Stella Benson, eager to change her life, answers a classified ad and arrives in a tiny Sussex village that's home to a family slightly larger than life. Stella's hopes for the Maddens may be high, but her station among them--as au pair to their irascible son Martin--is undeniably low. What drove her to leave home, job, and life in London for such rural ignominy? Why has she severed all ties with her family? Why is she so reluctant to discuss her past? And who, exactly, is Edward?
The Country Life is a rich and subtle novel about embarrassment, awkwardness, and being alone; about families, or the lack of them; and about love in some peculiar guises. Rachel Cusk, widely acclaimed in England, makes her American debut with an utterly charming, captivating novel about one young woman's adventures in self-discovery.
Rachel Cusk's debut, Saving Agnes, won the Whitbread Prize for Best First Novel in 1993. She lives in London.
A CHRISTIAN SCIENCE MONITOR BEST BOOK OF 2009
A BOOKLIST BEST BOOK OF 2009
A GLOBE AND MAIL BEST BOOK OF 2009
WINNER OF THE PEN USA AWARD FOR FICTION
A fiercely funny and touching debut novel about a young girl trying to find out the truth behind her sister's death
I have a sister who died. Did I tell you this already? I did but you don't remember, you didn't understand the code . . . She died a year ago, but in my mind sometimes it's five minutes. In the morning sometimes it hasn't even happened yet. For a second I'm confused, but then it all comes back. It happens again.
Fear doesn't come naturally to Mathilda Savitch. She prefers to look right at the things nobody else can bring themselves to mention: for example, the fact that her beloved older sister is dead, pushed in front of a train by a man still on the loose. Her grief-stricken parents have basically been sleepwalking ever since, and it is Mathilda's sworn mission to shock them back to life. Her strategy? Being bad.
Mathilda decides she's going to figure out what lies behind the catastrophe. She starts sleuthing through her sister's most secret possessions—e-mails, clothes, notebooks, whatever her determination and craftiness can ferret out. More troubling, she begins to apply some of her older sister's magical charisma and powers of seduction to the unraveling situations around her. In a storyline that thrums with hints of ancient myth, Mathilda has to risk a great deal—in fact, has to leave behind everything she loves—in order to discover the truth.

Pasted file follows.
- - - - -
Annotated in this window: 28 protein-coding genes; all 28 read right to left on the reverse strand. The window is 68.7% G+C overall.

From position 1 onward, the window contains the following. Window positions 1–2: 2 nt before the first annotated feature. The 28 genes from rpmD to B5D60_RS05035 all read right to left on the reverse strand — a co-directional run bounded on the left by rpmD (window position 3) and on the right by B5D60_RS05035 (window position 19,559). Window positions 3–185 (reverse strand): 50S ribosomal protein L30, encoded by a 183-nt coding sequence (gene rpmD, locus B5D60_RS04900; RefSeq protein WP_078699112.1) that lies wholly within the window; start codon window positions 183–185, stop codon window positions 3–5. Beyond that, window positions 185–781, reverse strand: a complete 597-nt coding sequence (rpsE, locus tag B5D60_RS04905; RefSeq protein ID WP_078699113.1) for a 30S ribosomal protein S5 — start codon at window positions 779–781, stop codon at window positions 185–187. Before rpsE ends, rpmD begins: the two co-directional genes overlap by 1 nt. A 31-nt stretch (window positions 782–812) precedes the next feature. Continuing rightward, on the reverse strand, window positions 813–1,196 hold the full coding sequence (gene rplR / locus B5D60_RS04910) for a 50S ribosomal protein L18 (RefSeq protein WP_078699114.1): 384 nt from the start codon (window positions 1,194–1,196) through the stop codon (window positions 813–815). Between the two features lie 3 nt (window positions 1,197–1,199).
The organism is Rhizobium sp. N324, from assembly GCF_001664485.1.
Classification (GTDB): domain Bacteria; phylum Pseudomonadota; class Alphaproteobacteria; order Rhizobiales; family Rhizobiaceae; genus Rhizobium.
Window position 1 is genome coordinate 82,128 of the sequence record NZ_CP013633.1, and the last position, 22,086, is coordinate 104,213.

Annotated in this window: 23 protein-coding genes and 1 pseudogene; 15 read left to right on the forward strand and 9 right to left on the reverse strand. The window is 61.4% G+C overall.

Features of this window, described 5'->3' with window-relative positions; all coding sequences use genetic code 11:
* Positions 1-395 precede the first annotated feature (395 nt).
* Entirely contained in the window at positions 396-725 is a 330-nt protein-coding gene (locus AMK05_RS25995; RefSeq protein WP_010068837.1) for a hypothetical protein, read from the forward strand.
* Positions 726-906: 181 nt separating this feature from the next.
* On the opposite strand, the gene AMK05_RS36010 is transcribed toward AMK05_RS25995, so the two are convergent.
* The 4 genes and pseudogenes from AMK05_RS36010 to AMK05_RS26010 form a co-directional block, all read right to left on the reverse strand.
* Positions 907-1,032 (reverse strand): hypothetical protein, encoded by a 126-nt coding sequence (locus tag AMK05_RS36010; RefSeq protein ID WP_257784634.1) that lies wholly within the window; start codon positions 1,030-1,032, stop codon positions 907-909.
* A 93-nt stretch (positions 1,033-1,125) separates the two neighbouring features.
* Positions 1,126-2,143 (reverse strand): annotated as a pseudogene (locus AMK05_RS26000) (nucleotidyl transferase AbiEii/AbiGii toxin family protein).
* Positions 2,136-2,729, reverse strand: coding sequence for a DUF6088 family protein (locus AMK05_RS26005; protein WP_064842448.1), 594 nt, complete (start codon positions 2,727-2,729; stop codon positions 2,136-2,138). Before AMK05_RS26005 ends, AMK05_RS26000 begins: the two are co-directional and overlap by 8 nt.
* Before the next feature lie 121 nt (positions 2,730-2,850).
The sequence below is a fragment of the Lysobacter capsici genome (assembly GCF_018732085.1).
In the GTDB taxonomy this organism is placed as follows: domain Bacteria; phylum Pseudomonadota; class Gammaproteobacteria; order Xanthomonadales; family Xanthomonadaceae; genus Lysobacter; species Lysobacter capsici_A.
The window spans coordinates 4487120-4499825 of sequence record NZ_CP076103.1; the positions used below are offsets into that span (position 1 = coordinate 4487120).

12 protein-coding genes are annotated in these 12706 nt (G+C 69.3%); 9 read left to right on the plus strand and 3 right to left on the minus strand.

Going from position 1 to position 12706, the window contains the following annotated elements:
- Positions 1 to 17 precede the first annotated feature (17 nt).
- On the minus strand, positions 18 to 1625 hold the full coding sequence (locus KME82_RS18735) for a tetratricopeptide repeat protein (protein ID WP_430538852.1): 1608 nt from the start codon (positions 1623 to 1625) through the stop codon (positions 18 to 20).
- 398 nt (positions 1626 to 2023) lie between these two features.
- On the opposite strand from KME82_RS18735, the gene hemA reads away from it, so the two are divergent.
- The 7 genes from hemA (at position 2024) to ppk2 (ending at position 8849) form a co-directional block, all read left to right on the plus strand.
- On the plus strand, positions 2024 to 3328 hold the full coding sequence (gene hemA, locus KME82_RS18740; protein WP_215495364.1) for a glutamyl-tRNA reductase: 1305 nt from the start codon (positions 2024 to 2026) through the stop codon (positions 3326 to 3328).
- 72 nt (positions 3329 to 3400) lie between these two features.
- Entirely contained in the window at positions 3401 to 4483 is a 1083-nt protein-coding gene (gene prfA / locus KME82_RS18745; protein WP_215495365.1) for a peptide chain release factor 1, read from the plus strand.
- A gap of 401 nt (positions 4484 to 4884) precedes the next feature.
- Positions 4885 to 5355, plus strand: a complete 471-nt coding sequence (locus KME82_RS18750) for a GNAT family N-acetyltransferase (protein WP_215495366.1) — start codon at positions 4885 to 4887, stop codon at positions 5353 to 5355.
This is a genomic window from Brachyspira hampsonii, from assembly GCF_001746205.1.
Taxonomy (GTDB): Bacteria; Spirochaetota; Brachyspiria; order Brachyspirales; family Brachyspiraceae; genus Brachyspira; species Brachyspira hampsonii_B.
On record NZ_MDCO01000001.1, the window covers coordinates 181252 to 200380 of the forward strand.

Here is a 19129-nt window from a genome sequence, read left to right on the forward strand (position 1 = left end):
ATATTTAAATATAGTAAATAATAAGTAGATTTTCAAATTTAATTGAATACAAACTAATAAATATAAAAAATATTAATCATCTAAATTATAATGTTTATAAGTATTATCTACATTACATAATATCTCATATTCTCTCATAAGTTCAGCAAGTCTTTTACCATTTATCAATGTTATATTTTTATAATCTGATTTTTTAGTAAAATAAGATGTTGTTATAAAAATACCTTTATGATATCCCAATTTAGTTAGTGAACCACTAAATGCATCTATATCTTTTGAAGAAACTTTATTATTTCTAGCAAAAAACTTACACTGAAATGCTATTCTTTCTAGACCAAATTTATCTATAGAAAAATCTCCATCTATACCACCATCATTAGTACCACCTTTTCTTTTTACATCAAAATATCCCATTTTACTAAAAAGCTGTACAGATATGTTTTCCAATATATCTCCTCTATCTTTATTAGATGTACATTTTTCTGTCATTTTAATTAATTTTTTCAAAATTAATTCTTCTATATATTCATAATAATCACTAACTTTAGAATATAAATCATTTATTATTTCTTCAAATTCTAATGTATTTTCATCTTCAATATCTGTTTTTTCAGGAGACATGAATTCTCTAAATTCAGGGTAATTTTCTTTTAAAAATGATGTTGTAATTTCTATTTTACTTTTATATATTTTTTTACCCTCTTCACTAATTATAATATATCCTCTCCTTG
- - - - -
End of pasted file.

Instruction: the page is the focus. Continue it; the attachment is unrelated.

Mathilda Savitch bursts with unforgettably imagined details: impossible crushes, devastating humiliations, the way you can hate and love your family at the same moment, the times when you and your best friend are so weak with laughter that you can't breathe. Startling, funny, touching, odd, truthful, page-turning, and, in the end, heartbreaking, Mathilda Savitch is an extraordinary debut. Once you make the acquaintance of Mathilda Savitch, you will never forget her.
Chronically confused, terminally middle class, hopelessly romantic, Agnes Day lives with her two best friends in the London suburbs and works at an obscure trade magazine. Life and love seem to go on without her. But she gives a convincing performance that everything is alright--that is, until she learns that her roommates and her boyfriend are keeping secrets from her, and that her boss is quitting and leaving her in charge. In great despair, she decides to make it her business to set things straight.
Rachel Cusk explores the business of growing up and moving on with a deftly comic, surprisingly moving touch, confirming her reputation as one of England's smartest and most entertaining young writers.
Set over the course of a single rainy day, the novel moves from one household to another, and through the passing hours conducts a deep examination of its characters' lives: of Juliet, enraged at the victory of men over women in family life; of Amanda, warding off thoughts of death with obsessive housework; of Solly, who confronts her own buried femininity in the person of her Italian lodger; of Maisie, despairing at the inevitability with which beauty is destroyed; and of Christine, whose troubled, hilarious spirit presides over Arlington Park and the way of life it represents.
Darkly comic, deeply affecting, and wise, Arlington Park is a page-turning imagining of the extraordinary inner nature of ordinary life, by one of Britain's most exciting young novelists.
An unflinching chronicle of Cusk's own recent separation and the upheaval that followed—"a jigsaw dismantled"—it is also a vivid study of divorce's complex place in our society. "Aftermath" originally signified a second harvest, and in this book, unlike any other written on the subject, Cusk discovers opportunity as well as pain. With candor as fearless as it is affecting, Rachel Cusk maps a transformative chapter of her life with an acuity and wit that will help us understand our own.